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“Come a-waltzing Matilda with me”: Megan Nielsen Matilda shirt dress

Years ago when I first came across Megan Nielsen, the Matilda shirt dress instantly caught my eye. I love shirt dresses, and this one stood out with the amount of beautiful details – top-stitched seams, angled pockets, little grown-on sleeves, waistband, breast pockets… And also the name, of course!

If you’ve been following me for a while, you might know I spent some time in Australia and it will always have a very special place in my heart. Of course, Megan Nielsen is an Australian company and the name of the pattern – Matilda – seems to be a reference to the Australian song Waltzing Matilda, a famous bush ballad whose lyrics were written by Banjo Paterson in 1895, which has become a sort of unofficial Australian anthem. It is not about a Matilda dancing a waltz, as the title might suggest, rather it’s Australian slang for travelling on foot with a swag (pack of your belongings). If you decipher the slang and stop to think about the meaning, you’ll see it’s not a very happy song. It recounts a story of a bush worker who catches a stray sheep for his dinner, only to be accused of theft, chased by policemen, and finally committing suicide. Nonetheless, the connection with the bush seems quite appropriate for the Matilda pattern, as it has a definite utilitarian look.

Alright, back to the pattern itself! Back then when I first saw it, the size range was limited to five sizes (XS-XL), and while I would have fitted into it, I was a bit put off by the sizing in general. Megan Nielsen have since expanded their size range and they now offer two different size bands which together span sizes from 0 to 34. They are also re-releasing their older patterns, so when the updated Matilda came out last year, I snapped it up. I had to wait a little bit longer to find the perfect fabric, but when I saw this raspberry linen, I knew it would make a beautiful Matilda.

I wanted to get the fit right, so I made a toile out of some linen off-cuts from a different project and based on that made a few adjustments by now familiar to me – I pinched out some excess fabric from the front yoke, which meant doing a kind of narrow-shoulder adjustment on the pattern piece. I also did a sway-back adjustment. As the bodice has princess seams, instead of doing a proper FBA, I just reshaped the curves of the seams slightly, adding a little bit where my bust point was and reducing it at the top of my chest. Since I needed to add only a little bit of room, I got away with it and I think the fit is pretty good!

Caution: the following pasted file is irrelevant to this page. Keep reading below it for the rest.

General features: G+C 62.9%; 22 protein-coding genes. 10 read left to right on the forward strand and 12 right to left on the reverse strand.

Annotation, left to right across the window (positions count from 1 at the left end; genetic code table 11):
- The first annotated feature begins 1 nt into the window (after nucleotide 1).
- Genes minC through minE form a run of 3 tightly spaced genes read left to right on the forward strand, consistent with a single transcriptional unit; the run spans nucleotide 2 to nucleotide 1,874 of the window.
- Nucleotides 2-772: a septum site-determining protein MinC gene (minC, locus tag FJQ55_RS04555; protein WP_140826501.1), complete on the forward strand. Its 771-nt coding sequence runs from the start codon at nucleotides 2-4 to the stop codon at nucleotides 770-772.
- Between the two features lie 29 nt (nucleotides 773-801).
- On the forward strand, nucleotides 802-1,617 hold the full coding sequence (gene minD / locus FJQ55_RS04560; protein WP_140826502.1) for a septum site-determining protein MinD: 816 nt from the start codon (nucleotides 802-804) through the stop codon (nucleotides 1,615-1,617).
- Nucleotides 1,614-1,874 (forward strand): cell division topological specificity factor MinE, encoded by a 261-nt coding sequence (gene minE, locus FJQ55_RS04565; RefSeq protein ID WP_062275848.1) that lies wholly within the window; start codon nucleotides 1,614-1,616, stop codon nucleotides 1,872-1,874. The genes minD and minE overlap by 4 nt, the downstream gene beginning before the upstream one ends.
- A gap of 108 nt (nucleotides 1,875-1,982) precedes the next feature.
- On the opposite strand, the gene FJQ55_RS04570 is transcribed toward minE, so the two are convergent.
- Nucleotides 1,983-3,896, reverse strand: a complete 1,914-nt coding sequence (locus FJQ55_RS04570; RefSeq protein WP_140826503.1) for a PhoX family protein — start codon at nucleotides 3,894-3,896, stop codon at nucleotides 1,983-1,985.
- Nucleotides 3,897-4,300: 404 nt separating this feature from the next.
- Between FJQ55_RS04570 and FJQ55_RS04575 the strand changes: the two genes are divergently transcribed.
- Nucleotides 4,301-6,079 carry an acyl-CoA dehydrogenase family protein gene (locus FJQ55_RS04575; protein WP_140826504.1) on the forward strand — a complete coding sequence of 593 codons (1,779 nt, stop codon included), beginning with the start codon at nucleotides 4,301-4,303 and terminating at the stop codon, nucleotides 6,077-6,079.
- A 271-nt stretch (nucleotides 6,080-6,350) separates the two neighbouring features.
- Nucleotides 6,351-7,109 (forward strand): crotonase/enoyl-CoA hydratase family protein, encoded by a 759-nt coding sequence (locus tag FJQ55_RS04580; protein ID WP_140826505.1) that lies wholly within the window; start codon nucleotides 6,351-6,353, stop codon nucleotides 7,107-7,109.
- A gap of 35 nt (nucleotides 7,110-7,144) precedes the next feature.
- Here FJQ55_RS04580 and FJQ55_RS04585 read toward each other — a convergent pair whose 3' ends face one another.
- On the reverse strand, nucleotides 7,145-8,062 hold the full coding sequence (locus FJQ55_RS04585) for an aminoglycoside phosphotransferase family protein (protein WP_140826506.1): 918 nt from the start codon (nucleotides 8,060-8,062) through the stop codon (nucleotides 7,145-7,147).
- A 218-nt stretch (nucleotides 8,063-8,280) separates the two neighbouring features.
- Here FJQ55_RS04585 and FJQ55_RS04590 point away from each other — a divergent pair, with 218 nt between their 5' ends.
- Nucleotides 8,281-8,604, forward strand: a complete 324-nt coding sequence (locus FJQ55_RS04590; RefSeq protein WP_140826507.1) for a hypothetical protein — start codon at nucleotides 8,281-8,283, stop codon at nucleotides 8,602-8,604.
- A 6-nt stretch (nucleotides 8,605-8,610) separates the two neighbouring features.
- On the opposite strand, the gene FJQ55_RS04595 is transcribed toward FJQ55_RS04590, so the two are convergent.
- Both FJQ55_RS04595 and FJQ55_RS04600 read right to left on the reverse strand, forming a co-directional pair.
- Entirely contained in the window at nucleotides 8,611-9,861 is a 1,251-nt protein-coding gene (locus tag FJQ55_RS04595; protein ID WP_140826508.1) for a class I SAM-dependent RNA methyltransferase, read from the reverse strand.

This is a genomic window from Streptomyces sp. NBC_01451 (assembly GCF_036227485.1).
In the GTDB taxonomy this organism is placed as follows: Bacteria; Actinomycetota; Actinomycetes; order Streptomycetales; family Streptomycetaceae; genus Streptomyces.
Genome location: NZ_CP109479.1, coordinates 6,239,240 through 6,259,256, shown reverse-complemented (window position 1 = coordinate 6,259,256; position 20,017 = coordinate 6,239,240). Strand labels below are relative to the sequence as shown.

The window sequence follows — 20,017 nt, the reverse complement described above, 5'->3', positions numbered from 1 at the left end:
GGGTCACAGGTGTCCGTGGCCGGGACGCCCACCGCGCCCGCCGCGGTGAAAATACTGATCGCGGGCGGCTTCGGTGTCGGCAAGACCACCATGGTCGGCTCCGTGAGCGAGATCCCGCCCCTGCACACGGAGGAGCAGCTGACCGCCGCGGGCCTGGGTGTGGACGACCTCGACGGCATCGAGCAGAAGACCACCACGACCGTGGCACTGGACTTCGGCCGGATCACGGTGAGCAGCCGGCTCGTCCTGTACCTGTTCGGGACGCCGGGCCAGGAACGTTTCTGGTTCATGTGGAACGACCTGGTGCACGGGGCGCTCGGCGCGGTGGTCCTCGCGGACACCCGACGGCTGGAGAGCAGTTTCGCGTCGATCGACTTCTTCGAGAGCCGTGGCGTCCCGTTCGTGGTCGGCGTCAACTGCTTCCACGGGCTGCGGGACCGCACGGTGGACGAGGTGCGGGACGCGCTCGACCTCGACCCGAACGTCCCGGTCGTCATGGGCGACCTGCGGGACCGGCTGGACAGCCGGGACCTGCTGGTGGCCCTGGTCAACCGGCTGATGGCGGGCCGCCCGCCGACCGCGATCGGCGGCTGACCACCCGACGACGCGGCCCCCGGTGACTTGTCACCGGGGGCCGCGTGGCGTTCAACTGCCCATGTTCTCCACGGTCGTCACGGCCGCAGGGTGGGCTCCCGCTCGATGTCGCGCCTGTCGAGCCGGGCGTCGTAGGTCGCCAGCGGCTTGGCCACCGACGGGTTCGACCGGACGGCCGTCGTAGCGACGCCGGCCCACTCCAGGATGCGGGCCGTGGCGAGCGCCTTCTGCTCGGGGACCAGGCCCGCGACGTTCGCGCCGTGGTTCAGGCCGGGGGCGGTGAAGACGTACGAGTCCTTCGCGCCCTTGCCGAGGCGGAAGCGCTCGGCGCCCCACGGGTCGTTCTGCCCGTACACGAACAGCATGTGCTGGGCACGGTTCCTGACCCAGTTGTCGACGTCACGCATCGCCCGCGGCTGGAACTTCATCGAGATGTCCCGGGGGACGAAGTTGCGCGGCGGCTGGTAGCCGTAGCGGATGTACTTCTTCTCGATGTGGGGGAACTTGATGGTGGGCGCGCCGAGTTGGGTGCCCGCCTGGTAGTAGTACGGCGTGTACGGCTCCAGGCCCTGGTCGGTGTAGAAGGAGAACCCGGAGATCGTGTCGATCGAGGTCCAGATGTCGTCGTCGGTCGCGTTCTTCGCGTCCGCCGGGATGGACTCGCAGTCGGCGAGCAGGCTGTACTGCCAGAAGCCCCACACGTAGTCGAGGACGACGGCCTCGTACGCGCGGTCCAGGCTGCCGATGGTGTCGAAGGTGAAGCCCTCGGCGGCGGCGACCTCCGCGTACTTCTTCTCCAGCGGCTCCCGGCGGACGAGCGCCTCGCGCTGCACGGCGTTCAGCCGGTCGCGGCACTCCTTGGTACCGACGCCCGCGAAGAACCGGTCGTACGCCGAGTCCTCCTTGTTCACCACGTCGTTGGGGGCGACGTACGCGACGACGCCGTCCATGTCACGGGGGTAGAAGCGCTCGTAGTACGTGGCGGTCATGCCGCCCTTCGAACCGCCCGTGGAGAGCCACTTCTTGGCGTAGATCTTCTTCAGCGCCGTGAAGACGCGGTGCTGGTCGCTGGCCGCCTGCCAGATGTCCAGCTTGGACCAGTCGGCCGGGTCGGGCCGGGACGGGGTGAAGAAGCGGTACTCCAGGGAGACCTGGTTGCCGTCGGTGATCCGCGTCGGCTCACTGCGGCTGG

Now, this was not a quick project. Toile aside, the cutting out of the whole dress took forever, as it has 18 different pattern pieces, some of which you’re cutting out also in interfacing. Then there’s all the top-stitching (optional), all the lovely details, and buttons & buttonholes. So it took me quite a few evenings to complete, but I enjoyed every step of the way immensely. Sometimes it’s good to make a quick win, but other times these more involved projects can be equally satisfying. So do not be put off by the number of pieces and steps, it’s all worth it and the instructions are excellent!

This pattern is also perfect if you want to add little constrasting details, such as the undercollar, all the different facings, or the bottom button band… I was considering using some of my Liberty Wiltshire Berry tana lawn scraps for these, because it matches the linen so beatifully. But in the end I decided against it, as I wanted a really clean look. But I did sneak a bit of the fabric under my label which I sewed onto the inner yoke, and it makes me happy just looking at it.

So, as you can probably tell, I am over the moon with this dress. I’ve worn it a few times already and received many compliments on it. Have I convinced you to try it for yourself?

Until next time,

Magda

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